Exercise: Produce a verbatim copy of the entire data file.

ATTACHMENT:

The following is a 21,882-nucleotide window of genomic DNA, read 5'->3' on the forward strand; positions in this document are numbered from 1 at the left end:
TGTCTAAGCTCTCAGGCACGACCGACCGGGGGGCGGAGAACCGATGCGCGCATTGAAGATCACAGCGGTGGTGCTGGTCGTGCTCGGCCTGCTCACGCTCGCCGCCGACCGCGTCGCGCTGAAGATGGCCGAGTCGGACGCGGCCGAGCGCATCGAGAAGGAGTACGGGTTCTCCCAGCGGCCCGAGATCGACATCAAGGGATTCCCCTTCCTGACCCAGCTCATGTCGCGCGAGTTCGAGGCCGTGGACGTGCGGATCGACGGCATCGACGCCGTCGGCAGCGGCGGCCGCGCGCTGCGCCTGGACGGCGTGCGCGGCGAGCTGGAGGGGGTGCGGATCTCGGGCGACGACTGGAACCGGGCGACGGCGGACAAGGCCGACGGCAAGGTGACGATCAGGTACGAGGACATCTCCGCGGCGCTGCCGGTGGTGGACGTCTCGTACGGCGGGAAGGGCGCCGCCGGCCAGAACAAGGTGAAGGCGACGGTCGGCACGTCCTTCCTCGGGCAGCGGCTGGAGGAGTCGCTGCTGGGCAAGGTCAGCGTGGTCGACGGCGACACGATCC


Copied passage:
The following is a 21,882-nucleotide window of genomic DNA, read 5'->3' on the forward strand; positions in this document are numbered from 1 at the left end:
TGTCTAAGCTCTCAGGCACGACCGACCGGGGGGCGGAGAACCGATGCGCGCATTGAAGATCACAGCGGTGGTGCTGGTCGTGCTCGGCCTGCTCACGCTCGCCGCCGACCGCGTCGCGCTGAAGATGGCCGAGTCGGACGCGGCCGAGCGCATCGAGAAGGAGTACGGGTTCTCCCAGCGGCCCGAGATCGACATCAAGGGATTCCCCTTCCTGACCCAGCTCATGTCGCGCGAGTTCGAGGCCGTGGACGTGCGGATCGACGGCATCGACGCCGTCGGCAGCGGCGGCCGCGCGCTGCGCCTGGACGGCGTGCGCGGCGAGCTGGAGGGGGTGCGGATCTCGGGCGACGACTGGAACCGGGCGACGGCGGACAAGGCCGACGGCAAGGTGACGATCAGGTACGAGGACATCTCCGCGGCGCTGCCGGTGGTGGACGTCTCGTACGGCGGGAAGGGCGCCGCCGGCCAGAACAAGGTGAAGGCGACGGTCGGCACGTCCTTCCTCGGGCAGCGGCTGGAGGAGTCGCTGCTGGGCAAGGTCAGCGTGGTCGACGGCGACACGATCC